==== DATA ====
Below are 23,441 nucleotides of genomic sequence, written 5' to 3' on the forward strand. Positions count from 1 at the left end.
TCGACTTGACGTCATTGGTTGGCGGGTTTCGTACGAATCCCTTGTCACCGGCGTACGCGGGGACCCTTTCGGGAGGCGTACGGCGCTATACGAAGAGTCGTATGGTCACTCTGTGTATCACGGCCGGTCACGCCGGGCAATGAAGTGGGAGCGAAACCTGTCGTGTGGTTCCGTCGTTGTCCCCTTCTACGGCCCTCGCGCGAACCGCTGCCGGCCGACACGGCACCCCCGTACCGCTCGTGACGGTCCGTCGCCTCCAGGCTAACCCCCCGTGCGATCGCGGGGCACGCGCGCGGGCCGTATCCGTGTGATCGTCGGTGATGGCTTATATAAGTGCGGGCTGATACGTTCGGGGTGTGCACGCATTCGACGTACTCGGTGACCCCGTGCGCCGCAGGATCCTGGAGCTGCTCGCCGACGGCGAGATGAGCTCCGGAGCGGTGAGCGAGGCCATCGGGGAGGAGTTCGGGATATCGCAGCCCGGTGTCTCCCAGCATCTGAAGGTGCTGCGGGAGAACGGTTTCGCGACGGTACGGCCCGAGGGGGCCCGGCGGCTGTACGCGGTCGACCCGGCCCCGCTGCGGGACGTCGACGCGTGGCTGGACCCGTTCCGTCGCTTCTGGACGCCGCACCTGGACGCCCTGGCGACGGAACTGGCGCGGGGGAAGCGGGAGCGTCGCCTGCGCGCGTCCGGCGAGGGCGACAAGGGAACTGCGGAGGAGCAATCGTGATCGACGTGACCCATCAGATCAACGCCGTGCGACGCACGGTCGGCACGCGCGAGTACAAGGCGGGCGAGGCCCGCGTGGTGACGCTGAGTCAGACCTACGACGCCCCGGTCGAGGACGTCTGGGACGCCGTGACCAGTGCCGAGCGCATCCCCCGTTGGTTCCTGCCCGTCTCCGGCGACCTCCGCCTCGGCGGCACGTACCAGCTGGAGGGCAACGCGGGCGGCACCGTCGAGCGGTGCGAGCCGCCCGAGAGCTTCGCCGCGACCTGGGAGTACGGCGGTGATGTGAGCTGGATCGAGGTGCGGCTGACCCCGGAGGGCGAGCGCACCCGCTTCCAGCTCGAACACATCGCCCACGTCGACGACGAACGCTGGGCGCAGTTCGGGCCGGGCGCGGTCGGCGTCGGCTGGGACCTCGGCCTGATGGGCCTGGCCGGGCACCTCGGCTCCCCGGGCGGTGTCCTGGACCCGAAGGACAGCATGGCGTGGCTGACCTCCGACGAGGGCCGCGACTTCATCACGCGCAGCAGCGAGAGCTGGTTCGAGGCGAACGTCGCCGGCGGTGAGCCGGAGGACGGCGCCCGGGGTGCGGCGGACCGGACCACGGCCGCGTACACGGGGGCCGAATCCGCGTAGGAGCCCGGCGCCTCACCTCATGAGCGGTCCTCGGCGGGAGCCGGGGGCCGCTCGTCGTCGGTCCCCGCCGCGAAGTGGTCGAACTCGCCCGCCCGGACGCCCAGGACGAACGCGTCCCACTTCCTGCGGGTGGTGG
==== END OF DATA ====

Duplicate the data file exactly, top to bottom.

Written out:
Below are 23,441 nucleotides of genomic sequence, written 5' to 3' on the forward strand. Positions count from 1 at the left end.
TCGACTTGACGTCATTGGTTGGCGGGTTTCGTACGAATCCCTTGTCACCGGCGTACGCGGGGACCCTTTCGGGAGGCGTACGGCGCTATACGAAGAGTCGTATGGTCACTCTGTGTATCACGGCCGGTCACGCCGGGCAATGAAGTGGGAGCGAAACCTGTCGTGTGGTTCCGTCGTTGTCCCCTTCTACGGCCCTCGCGCGAACCGCTGCCGGCCGACACGGCACCCCCGTACCGCTCGTGACGGTCCGTCGCCTCCAGGCTAACCCCCCGTGCGATCGCGGGGCACGCGCGCGGGCCGTATCCGTGTGATCGTCGGTGATGGCTTATATAAGTGCGGGCTGATACGTTCGGGGTGTGCACGCATTCGACGTACTCGGTGACCCCGTGCGCCGCAGGATCCTGGAGCTGCTCGCCGACGGCGAGATGAGCTCCGGAGCGGTGAGCGAGGCCATCGGGGAGGAGTTCGGGATATCGCAGCCCGGTGTCTCCCAGCATCTGAAGGTGCTGCGGGAGAACGGTTTCGCGACGGTACGGCCCGAGGGGGCCCGGCGGCTGTACGCGGTCGACCCGGCCCCGCTGCGGGACGTCGACGCGTGGCTGGACCCGTTCCGTCGCTTCTGGACGCCGCACCTGGACGCCCTGGCGACGGAACTGGCGCGGGGGAAGCGGGAGCGTCGCCTGCGCGCGTCCGGCGAGGGCGACAAGGGAACTGCGGAGGAGCAATCGTGATCGACGTGACCCATCAGATCAACGCCGTGCGACGCACGGTCGGCACGCGCGAGTACAAGGCGGGCGAGGCCCGCGTGGTGACGCTGAGTCAGACCTACGACGCCCCGGTCGAGGACGTCTGGGACGCCGTGACCAGTGCCGAGCGCATCCCCCGTTGGTTCCTGCCCGTCTCCGGCGACCTCCGCCTCGGCGGCACGTACCAGCTGGAGGGCAACGCGGGCGGCACCGTCGAGCGGTGCGAGCCGCCCGAGAGCTTCGCCGCGACCTGGGAGTACGGCGGTGATGTGAGCTGGATCGAGGTGCGGCTGACCCCGGAGGGCGAGCGCACCCGCTTCCAGCTCGAACACATCGCCCACGTCGACGACGAACGCTGGGCGCAGTTCGGGCCGGGCGCGGTCGGCGTCGGCTGGGACCTCGGCCTGATGGGCCTGGCCGGGCACCTCGGCTCCCCGGGCGGTGTCCTGGACCCGAAGGACAGCATGGCGTGGCTGACCTCCGACGAGGGCCGCGACTTCATCACGCGCAGCAGCGAGAGCTGGTTCGAGGCGAACGTCGCCGGCGGTGAGCCGGAGGACGGCGCCCGGGGTGCGGCGGACCGGACCACGGCCGCGTACACGGGGGCCGAATCCGCGTAGGAGCCCGGCGCCTCACCTCATGAGCGGTCCTCGGCGGGAGCCGGGGGCCGCTCGTCGTCGGTCCCCGCCGCGAAGTGGTCGAACTCGCCCGCCCGGACGCCCAGGACGAACGCGTCCCACTTCCTGCGGGTGGTGG